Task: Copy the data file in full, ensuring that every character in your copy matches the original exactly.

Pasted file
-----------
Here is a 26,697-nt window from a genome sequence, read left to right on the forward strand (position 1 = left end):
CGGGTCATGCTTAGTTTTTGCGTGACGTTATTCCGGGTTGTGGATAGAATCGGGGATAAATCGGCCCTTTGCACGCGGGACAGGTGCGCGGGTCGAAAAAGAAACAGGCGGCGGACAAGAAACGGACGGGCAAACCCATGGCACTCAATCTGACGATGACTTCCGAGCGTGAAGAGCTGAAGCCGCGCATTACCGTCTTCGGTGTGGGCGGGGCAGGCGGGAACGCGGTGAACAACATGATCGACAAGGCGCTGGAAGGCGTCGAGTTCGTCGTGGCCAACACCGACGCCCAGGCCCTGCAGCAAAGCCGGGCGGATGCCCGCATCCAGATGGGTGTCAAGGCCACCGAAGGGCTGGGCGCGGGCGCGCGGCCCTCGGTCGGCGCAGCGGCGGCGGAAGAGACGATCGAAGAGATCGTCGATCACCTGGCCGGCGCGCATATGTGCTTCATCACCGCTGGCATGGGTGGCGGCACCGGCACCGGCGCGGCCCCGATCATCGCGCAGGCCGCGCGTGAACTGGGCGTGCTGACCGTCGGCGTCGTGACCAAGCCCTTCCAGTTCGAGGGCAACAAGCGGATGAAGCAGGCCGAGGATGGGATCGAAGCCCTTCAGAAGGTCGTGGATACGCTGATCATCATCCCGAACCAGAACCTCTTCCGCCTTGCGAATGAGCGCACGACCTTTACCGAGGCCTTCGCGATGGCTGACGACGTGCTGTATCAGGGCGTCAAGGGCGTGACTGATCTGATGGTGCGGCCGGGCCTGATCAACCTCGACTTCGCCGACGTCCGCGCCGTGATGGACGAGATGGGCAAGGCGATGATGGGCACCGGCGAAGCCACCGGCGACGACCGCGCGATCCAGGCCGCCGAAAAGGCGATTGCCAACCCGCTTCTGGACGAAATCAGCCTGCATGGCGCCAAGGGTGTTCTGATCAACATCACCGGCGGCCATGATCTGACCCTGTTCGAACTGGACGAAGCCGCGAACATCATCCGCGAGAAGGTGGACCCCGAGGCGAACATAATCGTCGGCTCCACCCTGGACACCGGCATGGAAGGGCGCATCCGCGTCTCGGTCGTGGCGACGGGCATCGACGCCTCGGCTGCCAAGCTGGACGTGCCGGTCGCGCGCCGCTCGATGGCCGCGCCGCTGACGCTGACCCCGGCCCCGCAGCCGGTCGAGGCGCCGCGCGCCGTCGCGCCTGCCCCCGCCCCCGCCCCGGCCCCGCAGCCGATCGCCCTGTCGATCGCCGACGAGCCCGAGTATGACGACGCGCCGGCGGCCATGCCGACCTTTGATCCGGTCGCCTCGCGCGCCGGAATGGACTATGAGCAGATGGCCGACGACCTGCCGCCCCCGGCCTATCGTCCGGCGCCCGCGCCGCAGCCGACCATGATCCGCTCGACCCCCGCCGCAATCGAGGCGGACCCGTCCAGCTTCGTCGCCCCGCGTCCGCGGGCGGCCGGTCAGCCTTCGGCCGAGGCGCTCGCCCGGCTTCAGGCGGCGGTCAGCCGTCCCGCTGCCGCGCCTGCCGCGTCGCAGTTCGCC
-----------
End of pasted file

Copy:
Here is a 26,697-nt window from a genome sequence, read left to right on the forward strand (position 1 = left end):
CGGGTCATGCTTAGTTTTTGCGTGACGTTATTCCGGGTTGTGGATAGAATCGGGGATAAATCGGCCCTTTGCACGCGGGACAGGTGCGCGGGTCGAAAAAGAAACAGGCGGCGGACAAGAAACGGACGGGCAAACCCATGGCACTCAATCTGACGATGACTTCCGAGCGTGAAGAGCTGAAGCCGCGCATTACCGTCTTCGGTGTGGGCGGGGCAGGCGGGAACGCGGTGAACAACATGATCGACAAGGCGCTGGAAGGCGTCGAGTTCGTCGTGGCCAACACCGACGCCCAGGCCCTGCAGCAAAGCCGGGCGGATGCCCGCATCCAGATGGGTGTCAAGGCCACCGAAGGGCTGGGCGCGGGCGCGCGGCCCTCGGTCGGCGCAGCGGCGGCGGAAGAGACGATCGAAGAGATCGTCGATCACCTGGCCGGCGCGCATATGTGCTTCATCACCGCTGGCATGGGTGGCGGCACCGGCACCGGCGCGGCCCCGATCATCGCGCAGGCCGCGCGTGAACTGGGCGTGCTGACCGTCGGCGTCGTGACCAAGCCCTTCCAGTTCGAGGGCAACAAGCGGATGAAGCAGGCCGAGGATGGGATCGAAGCCCTTCAGAAGGTCGTGGATACGCTGATCATCATCCCGAACCAGAACCTCTTCCGCCTTGCGAATGAGCGCACGACCTTTACCGAGGCCTTCGCGATGGCTGACGACGTGCTGTATCAGGGCGTCAAGGGCGTGACTGATCTGATGGTGCGGCCGGGCCTGATCAACCTCGACTTCGCCGACGTCCGCGCCGTGATGGACGAGATGGGCAAGGCGATGATGGGCACCGGCGAAGCCACCGGCGACGACCGCGCGATCCAGGCCGCCGAAAAGGCGATTGCCAACCCGCTTCTGGACGAAATCAGCCTGCATGGCGCCAAGGGTGTTCTGATCAACATCACCGGCGGCCATGATCTGACCCTGTTCGAACTGGACGAAGCCGCGAACATCATCCGCGAGAAGGTGGACCCCGAGGCGAACATAATCGTCGGCTCCACCCTGGACACCGGCATGGAAGGGCGCATCCGCGTCTCGGTCGTGGCGACGGGCATCGACGCCTCGGCTGCCAAGCTGGACGTGCCGGTCGCGCGCCGCTCGATGGCCGCGCCGCTGACGCTGACCCCGGCCCCGCAGCCGGTCGAGGCGCCGCGCGCCGTCGCGCCTGCCCCCGCCCCCGCCCCGGCCCCGCAGCCGATCGCCCTGTCGATCGCCGACGAGCCCGAGTATGACGACGCGCCGGCGGCCATGCCGACCTTTGATCCGGTCGCCTCGCGCGCCGGAATGGACTATGAGCAGATGGCCGACGACCTGCCGCCCCCGGCCTATCGTCCGGCGCCCGCGCCGCAGCCGACCATGATCCGCTCGACCCCCGCCGCAATCGAGGCGGACCCGTCCAGCTTCGTCGCCCCGCGTCCGCGGGCGGCCGGTCAGCCTTCGGCCGAGGCGCTCGCCCGGCTTCAGGCGGCGGTCAGCCGTCCCGCTGCCGCGCCTGCCGCGTCGCAGTTCGCC